candy-land

Simulating Candy Land in .NET Part 2: Programming the Game

This is the second part of a two-part series detailing how to simulate the Hasbro board game Candy Land as a C# console project. Click here for Part 1

Now that we've got our basic classes defined and ready to go, we can start programming the game. However, the first thing we need to do is figure out how many Cards and BoardSpaces a standard game as.

The Space In Between

Of the two, the more difficult problem is the BoardSpaces. Here's my board again for reference:
The game board for Candy Land, showing all spaces

Note that the standard spaces always appear in a pattern: red, purple, yellow, blue, orange, green. Further, on careful counting I observed that this pattern repeats itself 21 times, resulting in 126 spaces that are a standard color (including the licorice and shortcut spaces).

But what about the specialty spaces? It turns out that whenever they appear, they are just inserted into the main pattern, and do not change it.

All of this lends itself to an easily-implemented library. Now we just need a class to represent the entire Board.

Room and Board

So let's create that Board class we need:

public class Board  
{
    public List<BoardSpace> Spaces { get; set; }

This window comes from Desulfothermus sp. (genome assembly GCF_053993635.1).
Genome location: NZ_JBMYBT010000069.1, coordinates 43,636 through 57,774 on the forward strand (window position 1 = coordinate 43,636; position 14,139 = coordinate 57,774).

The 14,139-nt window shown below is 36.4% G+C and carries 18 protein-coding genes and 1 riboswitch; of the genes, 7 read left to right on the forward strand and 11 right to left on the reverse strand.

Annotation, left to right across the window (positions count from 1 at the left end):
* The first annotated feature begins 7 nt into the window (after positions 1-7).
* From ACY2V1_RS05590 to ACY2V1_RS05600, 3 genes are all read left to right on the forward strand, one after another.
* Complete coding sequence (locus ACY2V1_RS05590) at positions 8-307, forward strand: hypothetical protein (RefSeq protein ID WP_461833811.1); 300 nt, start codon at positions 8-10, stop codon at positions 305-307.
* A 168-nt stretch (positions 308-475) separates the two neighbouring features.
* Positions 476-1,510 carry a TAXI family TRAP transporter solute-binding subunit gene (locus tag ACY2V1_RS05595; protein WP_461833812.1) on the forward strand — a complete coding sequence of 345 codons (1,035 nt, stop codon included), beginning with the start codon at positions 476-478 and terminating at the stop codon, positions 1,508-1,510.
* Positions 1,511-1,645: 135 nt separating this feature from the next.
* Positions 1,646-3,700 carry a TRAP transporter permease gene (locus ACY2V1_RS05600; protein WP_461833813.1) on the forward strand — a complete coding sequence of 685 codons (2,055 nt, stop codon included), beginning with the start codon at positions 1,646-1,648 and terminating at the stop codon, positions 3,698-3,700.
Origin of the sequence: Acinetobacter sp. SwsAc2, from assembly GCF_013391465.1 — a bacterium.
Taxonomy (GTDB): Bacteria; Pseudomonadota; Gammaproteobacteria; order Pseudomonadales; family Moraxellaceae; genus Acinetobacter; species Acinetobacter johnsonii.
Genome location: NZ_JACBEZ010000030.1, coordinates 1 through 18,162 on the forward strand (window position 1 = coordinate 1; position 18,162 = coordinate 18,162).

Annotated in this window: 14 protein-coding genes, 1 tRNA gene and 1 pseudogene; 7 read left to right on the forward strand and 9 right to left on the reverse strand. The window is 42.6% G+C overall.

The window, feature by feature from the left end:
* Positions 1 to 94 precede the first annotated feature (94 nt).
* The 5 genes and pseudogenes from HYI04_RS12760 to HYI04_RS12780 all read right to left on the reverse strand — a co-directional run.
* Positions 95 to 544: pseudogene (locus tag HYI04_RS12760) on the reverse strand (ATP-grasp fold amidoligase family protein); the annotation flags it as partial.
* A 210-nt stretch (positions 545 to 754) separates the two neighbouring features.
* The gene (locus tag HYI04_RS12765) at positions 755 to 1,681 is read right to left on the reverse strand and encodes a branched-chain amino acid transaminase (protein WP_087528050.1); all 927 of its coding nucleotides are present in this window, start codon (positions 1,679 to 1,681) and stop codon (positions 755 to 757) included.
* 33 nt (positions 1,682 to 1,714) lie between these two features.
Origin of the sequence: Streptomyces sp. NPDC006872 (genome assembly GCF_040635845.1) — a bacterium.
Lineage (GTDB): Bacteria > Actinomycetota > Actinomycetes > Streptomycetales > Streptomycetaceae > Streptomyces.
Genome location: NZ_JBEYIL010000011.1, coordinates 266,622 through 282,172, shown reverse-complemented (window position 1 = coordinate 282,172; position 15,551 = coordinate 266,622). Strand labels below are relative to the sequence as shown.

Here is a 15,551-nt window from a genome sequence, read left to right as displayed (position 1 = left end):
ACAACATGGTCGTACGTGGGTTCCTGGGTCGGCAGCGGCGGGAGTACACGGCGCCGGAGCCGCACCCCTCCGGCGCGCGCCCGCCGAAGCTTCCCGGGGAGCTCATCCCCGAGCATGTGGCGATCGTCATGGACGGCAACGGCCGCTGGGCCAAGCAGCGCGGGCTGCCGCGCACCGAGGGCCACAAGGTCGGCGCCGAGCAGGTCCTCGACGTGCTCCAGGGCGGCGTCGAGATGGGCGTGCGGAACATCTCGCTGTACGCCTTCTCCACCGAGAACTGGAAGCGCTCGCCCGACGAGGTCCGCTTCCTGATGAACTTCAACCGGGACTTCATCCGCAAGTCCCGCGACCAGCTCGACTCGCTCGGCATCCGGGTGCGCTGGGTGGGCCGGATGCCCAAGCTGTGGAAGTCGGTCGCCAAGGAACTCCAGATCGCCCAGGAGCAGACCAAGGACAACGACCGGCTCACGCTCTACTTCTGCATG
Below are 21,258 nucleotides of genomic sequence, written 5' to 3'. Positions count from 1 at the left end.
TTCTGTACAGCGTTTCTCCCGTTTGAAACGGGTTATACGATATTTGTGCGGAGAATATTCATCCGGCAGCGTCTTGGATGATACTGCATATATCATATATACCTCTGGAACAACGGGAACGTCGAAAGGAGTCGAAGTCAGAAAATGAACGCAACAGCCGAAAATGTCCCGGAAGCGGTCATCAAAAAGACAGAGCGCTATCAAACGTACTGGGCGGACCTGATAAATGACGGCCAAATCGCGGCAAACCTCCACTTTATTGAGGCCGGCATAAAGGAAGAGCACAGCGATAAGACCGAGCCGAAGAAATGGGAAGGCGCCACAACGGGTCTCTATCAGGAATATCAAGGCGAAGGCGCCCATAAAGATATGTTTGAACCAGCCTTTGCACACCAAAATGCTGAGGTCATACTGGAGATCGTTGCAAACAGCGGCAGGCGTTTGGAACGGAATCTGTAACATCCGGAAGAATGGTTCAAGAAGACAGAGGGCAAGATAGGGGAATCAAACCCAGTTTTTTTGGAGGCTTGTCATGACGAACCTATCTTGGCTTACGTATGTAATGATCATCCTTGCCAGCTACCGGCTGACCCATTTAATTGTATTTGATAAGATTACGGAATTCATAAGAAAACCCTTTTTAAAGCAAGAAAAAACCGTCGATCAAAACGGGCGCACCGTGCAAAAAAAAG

public Board() { }
}

When the board gets created, we want to create the spaces in it in the same order every time. Remember that the basic spaces go in that standard pattern, and we can just insert the speciality, licorice, and shortcut spaces where they go.

The code that creates the spaces into their collection looks like this:

public Board()  
{
    Spaces = new List<BoardSpace>();

    //Add the standard colors
    for(int i = 1; i<= 21; i++)
    {
        Spaces.Add(new BoardSpace() { Color = CandyColor.Red });
        Spaces.Add(new BoardSpace() { Color = CandyColor.Purple });
        Spaces.Add(new BoardSpace() { Color = CandyColor.Yellow });
        Spaces.Add(new BoardSpace() { Color = CandyColor.Blue });
        Spaces.Add(new BoardSpace() { Color = CandyColor.Orange });
        Spaces.Add(new BoardSpace() { Color = CandyColor.Green });
    }

    //Add the speciality spaces
    Spaces.Insert(8, new BoardSpace() { Color = CandyColor.Cupcake });
    Spaces.Insert(19, new BoardSpace() { Color = CandyColor.IceCream });
    Spaces.Insert(41, new BoardSpace() { Color = CandyColor.Star });
    Spaces.Insert(68, new BoardSpace() { Color = CandyColor.Gingerbread });
    Spaces.Insert(91, new BoardSpace() { Color = CandyColor.Lollipop });
    Spaces.Insert(101, new BoardSpace() { Color = CandyColor.IcePop });
    Spaces.Insert(116, new BoardSpace() { Color = CandyColor.Chocolate });
    Spaces.Insert(132, new BoardSpace() { Color = CandyColor.Rainbow });

    //Replace the Licorice spaces
    Spaces.RemoveAt(44);
    Spaces.Insert(44, new BoardSpace() { Color = CandyColor.Green, IsLicorice = true });

    Spaces.RemoveAt(75);
    Spaces.Insert(75, new BoardSpace() { Color = CandyColor.Green, IsLicorice = true });

    //Replace the Shortcut spaces
    Spaces.RemoveAt(3);
    Spaces.Insert(3, new BoardSpace() { Color = CandyColor.Blue, ShortcutDestination = 59 });

    Spaces.RemoveAt(28);
    Spaces.Insert(28, new BoardSpace() { Color = CandyColor.Yellow, ShortcutDestination = 40 });